Late Quaternary slip rates on the Sierra Madre fault zone and paleoseismic evidence on the size and frequency of past ruptures
Published:May 18, 2020
R. Burgette*, K. Scharer*, S. Lindvall*, 2020. "Late Quaternary slip rates on the Sierra Madre fault zone and paleoseismic evidence on the size and frequency of past ruptures", From the Islands to the Mountains: A 2020 View of Geologic Excursions in Southern California, Richard V. Heermance, Joshua J. Schwartz
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The Sierra Madre fault zone is a south-vergent, active reverse fault that accommodates shortening between basins on the northern margin of the Los Angeles region and the San Gabriel Mountains. The preservation of late Quaternary alluvial fill and fan surfaces in the hanging wall of the fault provides evidence of long-term uplift. Surface rupture from the 1971 Mw 6.6 San Fernando earthquake and evidence of large prehistoric displacements from trenching investigations emphasize the ongoing hazard posed by the fault system to the region. This one-day field trip visits some of the key locations near Pasadena and San Fernando, California, where slip rates have been determined from cosmogenic and luminescence dating of abandoned surfaces dating to 50–70, ca. 30, and ca. 12 ka and surface offsets measured from lidar and pre-development topographic maps. Another stop is the site of a paleoseismic trench, which provided key evidence on the timing and displacement of past ruptures on the fault. In combination, results from these field investigations converge on a slip rate for the eastern ~100 km of the fault zone of 1–2 mm/yr, which matches or exceeds the rates for other reverse faults in southern California. This rate, in combination with trenching data that show no evidence of post–mid Holocene ruptures along the central and eastern portions of the fault, indicate the fault zone poses a significant seismic hazard to the region.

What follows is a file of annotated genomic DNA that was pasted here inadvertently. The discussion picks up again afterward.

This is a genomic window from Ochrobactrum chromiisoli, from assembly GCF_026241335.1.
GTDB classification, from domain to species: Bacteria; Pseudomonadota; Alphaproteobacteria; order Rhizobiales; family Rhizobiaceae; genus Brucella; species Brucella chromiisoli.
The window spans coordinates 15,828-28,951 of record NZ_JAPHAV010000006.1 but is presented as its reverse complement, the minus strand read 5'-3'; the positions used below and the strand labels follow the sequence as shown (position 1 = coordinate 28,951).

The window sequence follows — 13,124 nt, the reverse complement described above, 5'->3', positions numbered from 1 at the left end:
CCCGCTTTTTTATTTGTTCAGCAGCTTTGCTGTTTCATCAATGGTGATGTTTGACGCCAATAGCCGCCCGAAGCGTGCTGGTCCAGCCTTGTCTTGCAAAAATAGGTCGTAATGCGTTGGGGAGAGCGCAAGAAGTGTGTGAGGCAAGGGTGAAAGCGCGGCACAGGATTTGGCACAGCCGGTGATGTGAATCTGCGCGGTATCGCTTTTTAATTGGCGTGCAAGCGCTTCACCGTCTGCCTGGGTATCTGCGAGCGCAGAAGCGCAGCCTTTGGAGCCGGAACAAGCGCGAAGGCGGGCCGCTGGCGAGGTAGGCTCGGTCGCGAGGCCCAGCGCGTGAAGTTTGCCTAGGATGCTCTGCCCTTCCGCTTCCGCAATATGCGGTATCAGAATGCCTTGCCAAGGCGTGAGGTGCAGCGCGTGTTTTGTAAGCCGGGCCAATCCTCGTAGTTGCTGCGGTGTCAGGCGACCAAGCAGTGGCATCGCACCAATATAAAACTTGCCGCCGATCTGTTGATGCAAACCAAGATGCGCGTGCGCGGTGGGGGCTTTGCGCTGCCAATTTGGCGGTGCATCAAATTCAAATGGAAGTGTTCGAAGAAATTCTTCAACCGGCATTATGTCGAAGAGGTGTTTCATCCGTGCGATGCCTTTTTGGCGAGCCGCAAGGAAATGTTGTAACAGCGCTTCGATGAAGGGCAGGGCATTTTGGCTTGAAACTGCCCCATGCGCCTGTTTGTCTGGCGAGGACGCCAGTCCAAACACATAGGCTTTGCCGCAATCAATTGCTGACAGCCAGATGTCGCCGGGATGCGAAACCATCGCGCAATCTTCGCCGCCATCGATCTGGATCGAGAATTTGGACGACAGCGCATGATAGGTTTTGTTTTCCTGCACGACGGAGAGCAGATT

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From the Islands to the Mountains: A 2020 View of Geologic Excursions in Southern California
This volume includes five geologic field-trip guides in the Los Angeles region associated with the 2020 GSA Cordilleran Section Meeting that was scheduled for May 2020, in Pasadena, California. The guides are organized in a generally counterclockwise order around the Los Angeles Basin. The first guide by Burgette et al. provides new slip rates, age constraints, and observations of the active Sierra Madre fault zone that borders the northern side of the San Gabriel and San Fernando Valleys. The Nourse et al. guide takes a new look at the San Gabriel Mountains from a basement and geomorphologic perspective. Further west, Keller et al. provide one of the first published field-trip guides focused on the 9 January 2018 Montecito debris flows that caused 23 deaths. The volume then moves south to Santa Cruz Island, where Davis et al. provide an updated review of the island’s geology within the California borderlands. The final guide returns to the east, where Platt et al. present the unique geology of Santa Catalina Island with a focus on the subduction-related Catalina Schist.